What does current data centre spending look like in the enterprise? How about spending on colocation? And on another end of the spectrum, how are people looking at cooling and efficiency?
These questions and more were all answered in a recent data centre survey by market researcher and industry consultant Uptime Institute. In their survey, Uptime Institute took a look at the data centre industry, analyzing everything from colocation and financial services to power usage efficiency, or PUE.
Here are a few of the bigger findings of the survey, adapted from Enterprise Tech:
- 62 percent of respondents reported increased spending on data centres, whilst only 13 percent said budgets were being cut
- 86 percent of providers of colocation services reported year-on-year budget increases, including 46 percent who said they received large budget increases
- 63 percent of respondents in the financial services vertical reported a budget increase for data centre spending, whilst 21 percent reported that their budget was cut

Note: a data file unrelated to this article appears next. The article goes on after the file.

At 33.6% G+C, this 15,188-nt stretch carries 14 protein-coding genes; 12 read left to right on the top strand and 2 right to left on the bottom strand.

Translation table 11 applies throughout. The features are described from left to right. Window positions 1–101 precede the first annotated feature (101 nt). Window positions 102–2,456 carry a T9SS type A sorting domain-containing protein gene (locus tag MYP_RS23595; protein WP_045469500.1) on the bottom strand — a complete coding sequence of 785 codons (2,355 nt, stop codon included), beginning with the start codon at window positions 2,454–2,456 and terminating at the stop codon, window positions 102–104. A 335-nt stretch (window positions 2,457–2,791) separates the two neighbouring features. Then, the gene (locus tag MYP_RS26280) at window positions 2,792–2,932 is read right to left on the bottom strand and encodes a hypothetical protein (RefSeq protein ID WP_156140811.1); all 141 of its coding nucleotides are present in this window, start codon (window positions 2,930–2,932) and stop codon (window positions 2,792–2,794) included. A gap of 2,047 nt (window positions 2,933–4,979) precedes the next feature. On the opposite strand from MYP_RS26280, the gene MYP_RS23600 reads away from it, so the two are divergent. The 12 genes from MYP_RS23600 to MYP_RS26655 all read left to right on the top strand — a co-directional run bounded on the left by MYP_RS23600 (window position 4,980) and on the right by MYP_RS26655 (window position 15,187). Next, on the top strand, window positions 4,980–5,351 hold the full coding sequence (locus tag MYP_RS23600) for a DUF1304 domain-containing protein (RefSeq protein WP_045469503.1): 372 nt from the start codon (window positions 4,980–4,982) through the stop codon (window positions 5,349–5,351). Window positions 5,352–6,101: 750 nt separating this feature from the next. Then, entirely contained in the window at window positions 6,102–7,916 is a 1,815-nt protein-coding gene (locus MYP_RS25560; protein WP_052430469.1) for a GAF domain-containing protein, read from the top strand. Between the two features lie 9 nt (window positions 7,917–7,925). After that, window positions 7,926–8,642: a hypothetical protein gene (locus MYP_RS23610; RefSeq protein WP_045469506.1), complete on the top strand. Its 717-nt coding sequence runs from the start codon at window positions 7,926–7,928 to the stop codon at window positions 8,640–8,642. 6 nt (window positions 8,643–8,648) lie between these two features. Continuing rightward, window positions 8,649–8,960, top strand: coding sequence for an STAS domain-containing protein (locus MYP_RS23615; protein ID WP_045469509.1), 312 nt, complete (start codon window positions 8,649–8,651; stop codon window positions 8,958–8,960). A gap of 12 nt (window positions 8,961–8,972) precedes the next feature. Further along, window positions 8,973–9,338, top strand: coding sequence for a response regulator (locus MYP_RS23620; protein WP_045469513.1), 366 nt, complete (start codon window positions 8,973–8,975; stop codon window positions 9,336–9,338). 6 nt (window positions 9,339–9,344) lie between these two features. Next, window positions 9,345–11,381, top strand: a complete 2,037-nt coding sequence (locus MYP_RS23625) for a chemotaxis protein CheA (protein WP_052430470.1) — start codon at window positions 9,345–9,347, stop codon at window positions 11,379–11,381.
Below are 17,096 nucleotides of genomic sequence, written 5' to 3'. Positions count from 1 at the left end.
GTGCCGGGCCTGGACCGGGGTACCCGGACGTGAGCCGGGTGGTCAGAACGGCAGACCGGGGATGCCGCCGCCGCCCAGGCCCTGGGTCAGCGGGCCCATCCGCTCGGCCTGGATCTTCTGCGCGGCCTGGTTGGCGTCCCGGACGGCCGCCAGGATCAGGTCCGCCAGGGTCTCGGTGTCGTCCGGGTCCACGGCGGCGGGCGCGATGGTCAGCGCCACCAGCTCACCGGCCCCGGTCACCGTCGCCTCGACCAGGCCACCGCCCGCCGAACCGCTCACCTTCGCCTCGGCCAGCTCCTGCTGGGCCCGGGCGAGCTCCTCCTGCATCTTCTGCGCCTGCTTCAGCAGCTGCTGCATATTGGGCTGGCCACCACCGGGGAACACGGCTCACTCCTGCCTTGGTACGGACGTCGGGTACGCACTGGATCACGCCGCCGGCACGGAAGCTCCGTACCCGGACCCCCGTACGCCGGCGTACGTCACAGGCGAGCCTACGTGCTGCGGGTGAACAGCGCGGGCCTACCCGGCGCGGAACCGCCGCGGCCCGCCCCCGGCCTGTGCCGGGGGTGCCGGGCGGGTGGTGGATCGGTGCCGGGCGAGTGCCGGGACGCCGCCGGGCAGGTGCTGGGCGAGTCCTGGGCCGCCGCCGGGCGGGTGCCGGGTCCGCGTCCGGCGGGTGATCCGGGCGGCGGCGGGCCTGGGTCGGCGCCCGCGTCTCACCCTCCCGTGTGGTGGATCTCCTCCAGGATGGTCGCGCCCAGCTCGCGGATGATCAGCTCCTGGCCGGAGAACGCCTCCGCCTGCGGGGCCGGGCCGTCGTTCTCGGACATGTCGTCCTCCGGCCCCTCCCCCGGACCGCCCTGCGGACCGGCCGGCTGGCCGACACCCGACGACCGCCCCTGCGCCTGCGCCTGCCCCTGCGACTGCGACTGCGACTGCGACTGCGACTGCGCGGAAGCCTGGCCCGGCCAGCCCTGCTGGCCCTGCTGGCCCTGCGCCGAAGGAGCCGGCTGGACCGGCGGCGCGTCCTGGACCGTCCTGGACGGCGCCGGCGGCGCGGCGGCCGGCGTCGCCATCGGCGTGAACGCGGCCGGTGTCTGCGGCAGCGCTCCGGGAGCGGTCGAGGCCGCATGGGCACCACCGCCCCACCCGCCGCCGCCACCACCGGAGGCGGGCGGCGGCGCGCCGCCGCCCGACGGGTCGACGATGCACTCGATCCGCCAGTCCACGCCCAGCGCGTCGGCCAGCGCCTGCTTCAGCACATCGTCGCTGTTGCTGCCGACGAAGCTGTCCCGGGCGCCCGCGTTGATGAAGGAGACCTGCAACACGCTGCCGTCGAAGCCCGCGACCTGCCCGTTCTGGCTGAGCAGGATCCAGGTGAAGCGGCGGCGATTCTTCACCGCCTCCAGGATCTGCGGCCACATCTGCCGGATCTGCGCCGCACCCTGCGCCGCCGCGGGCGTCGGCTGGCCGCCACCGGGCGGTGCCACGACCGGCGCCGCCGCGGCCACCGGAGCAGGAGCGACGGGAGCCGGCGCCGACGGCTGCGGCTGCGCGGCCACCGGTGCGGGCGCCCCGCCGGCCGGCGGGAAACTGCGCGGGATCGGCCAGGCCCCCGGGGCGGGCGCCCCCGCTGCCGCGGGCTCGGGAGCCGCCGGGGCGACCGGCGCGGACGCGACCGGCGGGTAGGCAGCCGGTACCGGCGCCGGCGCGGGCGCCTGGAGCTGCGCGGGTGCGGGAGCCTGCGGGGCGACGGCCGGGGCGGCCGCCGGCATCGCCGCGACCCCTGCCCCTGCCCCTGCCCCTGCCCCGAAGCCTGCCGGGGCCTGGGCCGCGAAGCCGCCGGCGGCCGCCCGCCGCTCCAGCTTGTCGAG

50 percent of respondents in the enterprise reported receiving budget increases, with the rest reporting stagnant or reduced spending
- 72 percent of company executive and IT managers surveyed said they measure PUE, whilst nearly all colocation service providers (95 percent) said they track energy usage
- Company-owned data centres are expected to decline 3 percent over the next year, whilst the adoption of colocation services is expected to rise to 26 percent over the same period
All in all? Colocation and the financial services sector are receiving budget increases, whilst enterprise spending on data centres is slowing. What's more, Uptime Institute "warned that investments aimed at improving datacenter power usage efficiency, or PUE, are hitting a wall." That said, colocation providers seem to be the big exception to that latter statement, with the large majority continuing to track energy use and finding new ways to incorporate energy-saving features.
It's an interesting time in the data centre services world. Off-premise computing and colocation services are expected to continue growing in popularity, whilst enterprise spending on data centres is expected to decrease, which is to say that companies are going to continue to need to find efficient, cost-effective ways to manage their data centre services needs.
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